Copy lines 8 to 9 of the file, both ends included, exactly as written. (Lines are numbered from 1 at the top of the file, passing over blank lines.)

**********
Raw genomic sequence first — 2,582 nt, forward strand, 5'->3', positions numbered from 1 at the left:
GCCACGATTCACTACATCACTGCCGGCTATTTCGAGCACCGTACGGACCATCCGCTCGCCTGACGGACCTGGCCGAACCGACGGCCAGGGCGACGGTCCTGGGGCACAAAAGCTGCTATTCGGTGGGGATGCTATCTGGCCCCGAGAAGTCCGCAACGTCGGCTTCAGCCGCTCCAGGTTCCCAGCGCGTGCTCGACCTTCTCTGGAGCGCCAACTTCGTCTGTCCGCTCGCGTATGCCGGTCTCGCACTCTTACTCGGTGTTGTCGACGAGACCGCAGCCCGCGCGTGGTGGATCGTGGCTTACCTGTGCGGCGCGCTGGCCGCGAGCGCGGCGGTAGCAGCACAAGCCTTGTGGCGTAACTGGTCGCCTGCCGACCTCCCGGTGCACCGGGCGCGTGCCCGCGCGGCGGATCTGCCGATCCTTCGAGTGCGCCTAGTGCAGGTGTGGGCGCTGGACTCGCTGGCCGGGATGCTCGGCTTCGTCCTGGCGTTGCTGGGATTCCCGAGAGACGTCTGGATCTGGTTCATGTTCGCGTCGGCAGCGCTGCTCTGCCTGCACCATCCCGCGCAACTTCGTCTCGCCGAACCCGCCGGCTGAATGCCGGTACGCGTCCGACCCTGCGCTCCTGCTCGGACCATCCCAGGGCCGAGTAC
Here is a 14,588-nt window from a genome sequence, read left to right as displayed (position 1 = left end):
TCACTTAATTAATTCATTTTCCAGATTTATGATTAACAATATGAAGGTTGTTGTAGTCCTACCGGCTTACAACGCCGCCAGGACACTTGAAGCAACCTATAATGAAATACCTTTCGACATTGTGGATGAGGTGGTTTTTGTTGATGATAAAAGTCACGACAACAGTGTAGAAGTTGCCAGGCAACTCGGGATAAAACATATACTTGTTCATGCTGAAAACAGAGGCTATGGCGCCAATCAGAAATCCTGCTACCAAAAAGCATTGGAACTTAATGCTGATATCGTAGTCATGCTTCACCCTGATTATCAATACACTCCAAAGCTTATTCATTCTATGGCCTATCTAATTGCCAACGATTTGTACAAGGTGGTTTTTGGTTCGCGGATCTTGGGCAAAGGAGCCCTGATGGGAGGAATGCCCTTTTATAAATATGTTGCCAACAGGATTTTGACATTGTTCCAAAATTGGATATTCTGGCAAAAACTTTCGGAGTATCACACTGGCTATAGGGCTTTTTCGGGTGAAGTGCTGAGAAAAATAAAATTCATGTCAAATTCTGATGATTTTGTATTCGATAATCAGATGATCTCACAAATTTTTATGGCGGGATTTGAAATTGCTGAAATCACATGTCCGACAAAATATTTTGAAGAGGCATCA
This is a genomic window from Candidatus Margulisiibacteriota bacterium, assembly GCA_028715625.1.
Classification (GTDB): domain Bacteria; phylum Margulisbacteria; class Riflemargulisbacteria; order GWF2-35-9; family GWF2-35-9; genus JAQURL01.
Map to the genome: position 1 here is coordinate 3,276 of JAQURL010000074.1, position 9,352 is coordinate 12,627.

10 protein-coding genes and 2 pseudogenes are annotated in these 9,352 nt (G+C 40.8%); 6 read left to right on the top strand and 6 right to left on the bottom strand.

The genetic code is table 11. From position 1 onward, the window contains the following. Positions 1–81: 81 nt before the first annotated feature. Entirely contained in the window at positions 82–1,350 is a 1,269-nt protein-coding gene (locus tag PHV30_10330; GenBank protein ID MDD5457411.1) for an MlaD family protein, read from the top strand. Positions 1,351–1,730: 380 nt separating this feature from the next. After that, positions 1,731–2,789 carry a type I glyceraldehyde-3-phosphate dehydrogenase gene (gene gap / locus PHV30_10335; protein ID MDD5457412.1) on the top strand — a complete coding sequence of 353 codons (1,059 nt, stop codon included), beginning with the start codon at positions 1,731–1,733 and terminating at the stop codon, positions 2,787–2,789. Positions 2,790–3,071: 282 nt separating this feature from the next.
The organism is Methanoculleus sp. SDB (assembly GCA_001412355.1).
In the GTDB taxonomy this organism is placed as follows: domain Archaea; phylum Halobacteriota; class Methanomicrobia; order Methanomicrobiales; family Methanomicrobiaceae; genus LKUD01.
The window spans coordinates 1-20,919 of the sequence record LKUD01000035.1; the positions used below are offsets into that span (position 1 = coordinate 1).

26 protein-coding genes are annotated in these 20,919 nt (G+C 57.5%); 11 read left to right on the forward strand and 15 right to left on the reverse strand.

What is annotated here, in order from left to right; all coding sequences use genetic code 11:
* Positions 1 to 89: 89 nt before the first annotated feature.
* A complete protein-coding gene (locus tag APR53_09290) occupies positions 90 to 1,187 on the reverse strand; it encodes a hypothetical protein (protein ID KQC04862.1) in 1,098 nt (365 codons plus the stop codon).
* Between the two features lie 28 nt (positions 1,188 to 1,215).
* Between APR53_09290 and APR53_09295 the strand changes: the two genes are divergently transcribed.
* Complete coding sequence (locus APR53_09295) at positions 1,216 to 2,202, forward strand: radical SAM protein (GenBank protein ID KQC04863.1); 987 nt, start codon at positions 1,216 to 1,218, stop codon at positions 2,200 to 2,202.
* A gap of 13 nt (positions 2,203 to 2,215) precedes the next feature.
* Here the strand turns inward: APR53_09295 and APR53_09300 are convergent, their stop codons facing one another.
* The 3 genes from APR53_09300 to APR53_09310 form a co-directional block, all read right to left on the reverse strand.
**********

10 protein-coding genes and 2 pseudogenes are annotated in these 9,352 nt (G+C 40.8%); 6 read left to right on the top strand and 6 right to left on the bottom strand.

The genetic code is table 11. From position 1 onward, the window contains the following. Positions 1–81: 81 nt before the first annotated feature. Entirely contained in the window at positions 82–1,350 is a 1,269-nt protein-coding gene (locus tag PHV30_10330; GenBank protein ID MDD5457411.1) for an MlaD family protein, read from the top strand. Positions 1,351–1,730: 380 nt separating this feature from the next. After that, positions 1,731–2,789 carry a type I glyceraldehyde-3-phosphate dehydrogenase gene (gene gap / locus PHV30_10335; protein ID MDD5457412.1) on the top strand — a complete coding sequence of 353 codons (1,059 nt, stop codon included), beginning with the start codon at positions 1,731–1,733 and terminating at the stop codon, positions 2,787–2,789. Positions 2,790–3,071: 282 nt separating this feature from the next.